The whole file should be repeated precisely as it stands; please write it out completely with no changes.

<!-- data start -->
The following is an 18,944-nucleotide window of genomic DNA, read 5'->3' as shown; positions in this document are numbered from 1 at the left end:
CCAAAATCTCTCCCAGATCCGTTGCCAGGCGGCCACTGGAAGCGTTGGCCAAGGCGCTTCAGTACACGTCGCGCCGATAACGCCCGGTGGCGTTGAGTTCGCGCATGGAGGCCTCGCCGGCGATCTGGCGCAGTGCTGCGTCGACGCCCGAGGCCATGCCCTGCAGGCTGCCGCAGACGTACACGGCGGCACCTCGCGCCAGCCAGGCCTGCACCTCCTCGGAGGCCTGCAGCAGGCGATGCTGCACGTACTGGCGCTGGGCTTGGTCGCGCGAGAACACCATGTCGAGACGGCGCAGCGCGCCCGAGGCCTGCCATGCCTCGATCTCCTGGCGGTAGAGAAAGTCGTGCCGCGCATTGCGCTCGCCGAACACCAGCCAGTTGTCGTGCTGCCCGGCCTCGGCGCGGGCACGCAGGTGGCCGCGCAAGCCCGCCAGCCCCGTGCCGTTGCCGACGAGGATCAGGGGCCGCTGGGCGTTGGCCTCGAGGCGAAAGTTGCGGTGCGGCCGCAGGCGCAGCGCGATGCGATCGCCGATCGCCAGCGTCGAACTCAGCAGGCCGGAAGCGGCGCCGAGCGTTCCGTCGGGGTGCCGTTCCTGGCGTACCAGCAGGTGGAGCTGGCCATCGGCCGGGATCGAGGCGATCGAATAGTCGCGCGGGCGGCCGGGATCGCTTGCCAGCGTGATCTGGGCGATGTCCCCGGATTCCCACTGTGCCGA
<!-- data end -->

The following is an 18,944-nucleotide window of genomic DNA, read 5'->3' as shown; positions in this document are numbered from 1 at the left end:
CCAAAATCTCTCCCAGATCCGTTGCCAGGCGGCCACTGGAAGCGTTGGCCAAGGCGCTTCAGTACACGTCGCGCCGATAACGCCCGGTGGCGTTGAGTTCGCGCATGGAGGCCTCGCCGGCGATCTGGCGCAGTGCTGCGTCGACGCCCGAGGCCATGCCCTGCAGGCTGCCGCAGACGTACACGGCGGCACCTCGCGCCAGCCAGGCCTGCACCTCCTCGGAGGCCTGCAGCAGGCGATGCTGCACGTACTGGCGCTGGGCTTGGTCGCGCGAGAACACCATGTCGAGACGGCGCAGCGCGCCCGAGGCCTGCCATGCCTCGATCTCCTGGCGGTAGAGAAAGTCGTGCCGCGCATTGCGCTCGCCGAACACCAGCCAGTTGTCGTGCTGCCCGGCCTCGGCGCGGGCACGCAGGTGGCCGCGCAAGCCCGCCAGCCCCGTGCCGTTGCCGACGAGGATCAGGGGCCGCTGGGCGTTGGCCTCGAGGCGAAAGTTGCGGTGCGGCCGCAGGCGCAGCGCGATGCGATCGCCGATCGCCAGCGTCGAACTCAGCAGGCCGGAAGCGGCGCCGAGCGTTCCGTCGGGGTGCCGTTCCTGGCGTACCAGCAGGTGGAGCTGGCCATCGGCCGGGATCGAGGCGATCGAATAGTCGCGCGGGCGGCCGGGATCGCTTGCCAGCGTGATCTGGGCGATGTCCCCGGATTCCCACTGTGCCGA